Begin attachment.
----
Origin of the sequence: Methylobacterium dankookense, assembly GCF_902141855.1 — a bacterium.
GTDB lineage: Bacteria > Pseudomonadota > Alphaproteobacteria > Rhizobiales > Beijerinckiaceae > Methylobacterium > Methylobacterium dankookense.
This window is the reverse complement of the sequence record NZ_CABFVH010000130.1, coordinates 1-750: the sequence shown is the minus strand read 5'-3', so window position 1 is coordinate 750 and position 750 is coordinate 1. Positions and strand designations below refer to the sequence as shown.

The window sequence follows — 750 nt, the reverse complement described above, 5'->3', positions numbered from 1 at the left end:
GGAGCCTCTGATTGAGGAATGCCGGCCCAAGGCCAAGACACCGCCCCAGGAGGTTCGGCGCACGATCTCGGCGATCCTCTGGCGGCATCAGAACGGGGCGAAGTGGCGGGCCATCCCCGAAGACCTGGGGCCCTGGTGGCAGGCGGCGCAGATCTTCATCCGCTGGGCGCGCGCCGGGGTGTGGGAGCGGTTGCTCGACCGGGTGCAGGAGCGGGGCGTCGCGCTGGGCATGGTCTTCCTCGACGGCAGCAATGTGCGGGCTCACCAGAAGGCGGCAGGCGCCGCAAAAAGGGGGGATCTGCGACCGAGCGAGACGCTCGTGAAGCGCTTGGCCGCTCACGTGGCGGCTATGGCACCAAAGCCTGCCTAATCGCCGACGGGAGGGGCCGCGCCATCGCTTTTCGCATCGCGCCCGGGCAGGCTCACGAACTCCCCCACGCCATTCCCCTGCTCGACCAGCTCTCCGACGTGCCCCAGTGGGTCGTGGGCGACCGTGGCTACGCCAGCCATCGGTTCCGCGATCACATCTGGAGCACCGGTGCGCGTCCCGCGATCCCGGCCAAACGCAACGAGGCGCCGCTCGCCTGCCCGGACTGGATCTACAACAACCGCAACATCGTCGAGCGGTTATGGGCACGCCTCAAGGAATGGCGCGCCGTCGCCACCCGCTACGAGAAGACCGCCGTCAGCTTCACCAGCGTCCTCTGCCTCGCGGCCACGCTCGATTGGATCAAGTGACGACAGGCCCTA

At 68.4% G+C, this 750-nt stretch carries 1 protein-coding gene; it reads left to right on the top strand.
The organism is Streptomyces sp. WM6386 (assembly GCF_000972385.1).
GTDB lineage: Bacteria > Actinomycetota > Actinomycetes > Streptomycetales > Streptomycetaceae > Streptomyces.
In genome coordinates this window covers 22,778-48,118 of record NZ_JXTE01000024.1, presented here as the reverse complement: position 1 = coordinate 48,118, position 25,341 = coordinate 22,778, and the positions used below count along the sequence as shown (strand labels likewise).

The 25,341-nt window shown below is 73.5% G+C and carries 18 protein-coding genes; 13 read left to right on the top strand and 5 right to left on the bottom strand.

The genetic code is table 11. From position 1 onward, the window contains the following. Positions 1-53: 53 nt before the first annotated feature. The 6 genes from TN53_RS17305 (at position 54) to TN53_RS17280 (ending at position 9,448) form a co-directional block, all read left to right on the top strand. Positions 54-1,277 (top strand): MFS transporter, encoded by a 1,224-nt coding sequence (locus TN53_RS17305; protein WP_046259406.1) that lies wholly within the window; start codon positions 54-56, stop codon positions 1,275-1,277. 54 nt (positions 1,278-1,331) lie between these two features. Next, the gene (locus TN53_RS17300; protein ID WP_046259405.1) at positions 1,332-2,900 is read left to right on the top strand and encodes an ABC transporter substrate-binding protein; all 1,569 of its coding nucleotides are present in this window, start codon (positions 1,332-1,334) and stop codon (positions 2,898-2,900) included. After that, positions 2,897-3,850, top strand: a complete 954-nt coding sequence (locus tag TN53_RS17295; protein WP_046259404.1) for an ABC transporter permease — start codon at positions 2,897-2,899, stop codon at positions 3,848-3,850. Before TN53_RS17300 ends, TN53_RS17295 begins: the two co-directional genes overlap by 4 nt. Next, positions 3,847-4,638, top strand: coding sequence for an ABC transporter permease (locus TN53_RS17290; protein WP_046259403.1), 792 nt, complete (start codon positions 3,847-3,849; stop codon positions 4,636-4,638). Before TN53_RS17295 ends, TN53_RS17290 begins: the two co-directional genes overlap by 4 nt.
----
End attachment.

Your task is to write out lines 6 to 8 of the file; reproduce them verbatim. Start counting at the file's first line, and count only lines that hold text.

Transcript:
At 68.4% G+C, this 750-nt stretch carries 1 protein-coding gene; it reads left to right on the top strand.
The organism is Streptomyces sp. WM6386 (assembly GCF_000972385.1).
GTDB lineage: Bacteria > Actinomycetota > Actinomycetes > Streptomycetales > Streptomycetaceae > Streptomyces.